The Magic of Mahmoud
Like a diminutive political time bomb, Iran’s President Mahmoud Ahmadinejad stalked the halls of the United Nations in September. He took his vitriol to the podium of the General Assembly to announce that the United States was behind the September 11, 2001, attacks, Israel has no right to exist, and “All values, even the freedom of expression in Europe and the United States, are being sacrificed at the altar of Zionism.”
Predictably, the U.S. delegation and 27 European Union delegates walked out. The bad news was that 164 other delegations stayed and gave the megalomaniac a polite round of applause.
Interestingly, this odious pretender to unassailable power seems, to some, to have an aura of rock-star magic about him, the type of magic Webster’s describes as “an extraordinary power or influence seemingly from a supernatural source.” And the conclusion is foregone as to the source, which is driving the man to create nuclear power capable of wiping Israel and its 6 million Jewish citizens off the face of the earth with one giant mushroom cloud.
Evidence of his perverted influence is the number of collaborators willing to join both him and Iran’s mullahs in the diabolical quest to spread a blanket of radical Islamic hegemony over the Middle East.
In mid-October Ahmadinejad spoke to thousands of enraptured Lebanese in the Hezbollah-controlled town of Bint Jbeil two miles from Israel’s northern border. “Resistance is the key,” he declared, “to the Lebanese nation and all nations in the region. The people of Lebanon, of all religions and all walks of life, have found the secret to victory.”
And with these words there was neither thought of a negotiated settlement nor the fantasy of two states living side by side in peace. Which, by the way, some Western leaders have convinced themselves can be achieved by bringing Hezbollah terrorists into the negotiating process.
Here is Ahmadinejad’s take on the purpose of the resistance being forged with Lebanon, Hamas, Syria, and others: “The Zionists will not last long. Bring defeat to the Zionists.” He said “Palestine” should be “forcefully freed” and the Zionists sent back “to where they came from.”
Incredibly, he blamed the Jewish people for the current economic crisis and air pollution and claimed they are “depriving” other nations of and “monopolizing” nuclear technology.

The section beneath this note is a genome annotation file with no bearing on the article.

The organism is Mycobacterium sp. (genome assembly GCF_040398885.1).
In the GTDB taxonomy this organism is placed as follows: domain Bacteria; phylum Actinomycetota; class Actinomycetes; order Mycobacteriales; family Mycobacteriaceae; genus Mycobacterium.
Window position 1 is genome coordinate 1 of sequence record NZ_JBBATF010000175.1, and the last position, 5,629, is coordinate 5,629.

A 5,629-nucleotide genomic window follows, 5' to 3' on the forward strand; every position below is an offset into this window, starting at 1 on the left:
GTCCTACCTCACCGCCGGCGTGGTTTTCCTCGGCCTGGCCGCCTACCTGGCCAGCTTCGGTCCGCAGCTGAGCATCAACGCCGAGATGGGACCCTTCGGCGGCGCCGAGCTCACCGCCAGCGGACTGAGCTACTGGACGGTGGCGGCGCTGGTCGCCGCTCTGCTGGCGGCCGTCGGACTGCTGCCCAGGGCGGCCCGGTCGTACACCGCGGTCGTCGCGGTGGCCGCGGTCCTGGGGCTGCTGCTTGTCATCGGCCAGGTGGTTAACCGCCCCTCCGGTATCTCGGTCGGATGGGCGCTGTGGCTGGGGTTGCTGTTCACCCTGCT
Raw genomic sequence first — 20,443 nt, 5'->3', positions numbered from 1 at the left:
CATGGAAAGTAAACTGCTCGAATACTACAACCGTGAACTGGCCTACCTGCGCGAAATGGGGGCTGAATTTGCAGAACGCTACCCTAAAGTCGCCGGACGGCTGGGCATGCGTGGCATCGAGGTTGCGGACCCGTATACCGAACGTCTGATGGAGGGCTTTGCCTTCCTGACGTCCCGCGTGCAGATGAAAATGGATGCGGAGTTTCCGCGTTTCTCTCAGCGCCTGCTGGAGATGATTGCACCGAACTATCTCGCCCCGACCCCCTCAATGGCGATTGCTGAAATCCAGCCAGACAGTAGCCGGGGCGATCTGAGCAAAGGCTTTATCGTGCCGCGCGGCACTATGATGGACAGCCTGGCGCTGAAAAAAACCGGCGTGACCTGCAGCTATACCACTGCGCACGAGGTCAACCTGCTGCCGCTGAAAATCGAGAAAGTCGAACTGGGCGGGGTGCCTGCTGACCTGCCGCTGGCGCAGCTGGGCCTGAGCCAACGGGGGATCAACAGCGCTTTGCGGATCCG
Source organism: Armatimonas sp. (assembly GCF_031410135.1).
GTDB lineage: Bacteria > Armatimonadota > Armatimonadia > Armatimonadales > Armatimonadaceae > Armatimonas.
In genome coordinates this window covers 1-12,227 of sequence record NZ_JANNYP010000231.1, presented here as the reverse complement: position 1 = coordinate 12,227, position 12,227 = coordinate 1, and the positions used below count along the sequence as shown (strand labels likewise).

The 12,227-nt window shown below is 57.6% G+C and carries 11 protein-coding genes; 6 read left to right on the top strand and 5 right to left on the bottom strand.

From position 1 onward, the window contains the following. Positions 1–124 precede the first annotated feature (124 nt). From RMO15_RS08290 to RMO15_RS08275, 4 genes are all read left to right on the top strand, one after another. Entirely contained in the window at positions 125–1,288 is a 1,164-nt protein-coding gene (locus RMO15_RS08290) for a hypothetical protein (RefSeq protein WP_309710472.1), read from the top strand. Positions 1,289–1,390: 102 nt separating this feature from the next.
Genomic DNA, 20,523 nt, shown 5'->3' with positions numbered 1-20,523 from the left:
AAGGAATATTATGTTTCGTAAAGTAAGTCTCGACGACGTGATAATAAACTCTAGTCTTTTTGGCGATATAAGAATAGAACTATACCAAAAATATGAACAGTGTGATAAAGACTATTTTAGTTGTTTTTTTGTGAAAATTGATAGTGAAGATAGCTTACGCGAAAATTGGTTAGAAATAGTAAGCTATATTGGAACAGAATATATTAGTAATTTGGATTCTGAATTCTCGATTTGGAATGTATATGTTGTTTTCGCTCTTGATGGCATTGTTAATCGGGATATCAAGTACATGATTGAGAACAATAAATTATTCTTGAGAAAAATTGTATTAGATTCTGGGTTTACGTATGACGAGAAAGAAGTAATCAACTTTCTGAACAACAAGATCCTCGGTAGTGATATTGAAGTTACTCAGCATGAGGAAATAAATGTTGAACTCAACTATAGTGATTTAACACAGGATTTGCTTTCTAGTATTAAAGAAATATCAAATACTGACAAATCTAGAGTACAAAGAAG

Feigning a desire for ecumenical harmony, Ahmadinejad counseled, “All divine religions guide mankind to prosperity and invite human societies to monotheism, justice and friendship.” All religions, that is, with the obvious exceptions of Christianity and Judaism.
For Israel and its Jewish citizenry, the huge stockpile of rockets in the Hezbollah enclaves of South Lebanon represents anything but an ecumenical-harmony hug. As for the United States and its vast majority of professing Christians, the message will be delivered by nuclear-tipped, intercontinental ballistic missiles when they become available.
And about his talk of sending Jews back to where they came from—an attitude finding much currency in Palestinian and Arab circles today—the man’s grasp of history fails the test. The homeland of world Jewry is not Germany. Nor is it Poland, Europe, North America, or more rational Arab states. The Jewish people in the State of Israel are at home. To them—biblically, legally, and historically—belongs the very soil Mahmoud Ahmadinejad wants to vaporize.
And while he can stand safely near the border of the Promised Land and thumb his nose at its rightful owners, it would be well to remember that, millennia before Islam was around to place a footprint in the sands of the Arabian desert, Jewish people were at home in Eretz Yisrael. And they will be there when Mahmoud Ahmadinejad isn’t even a memory.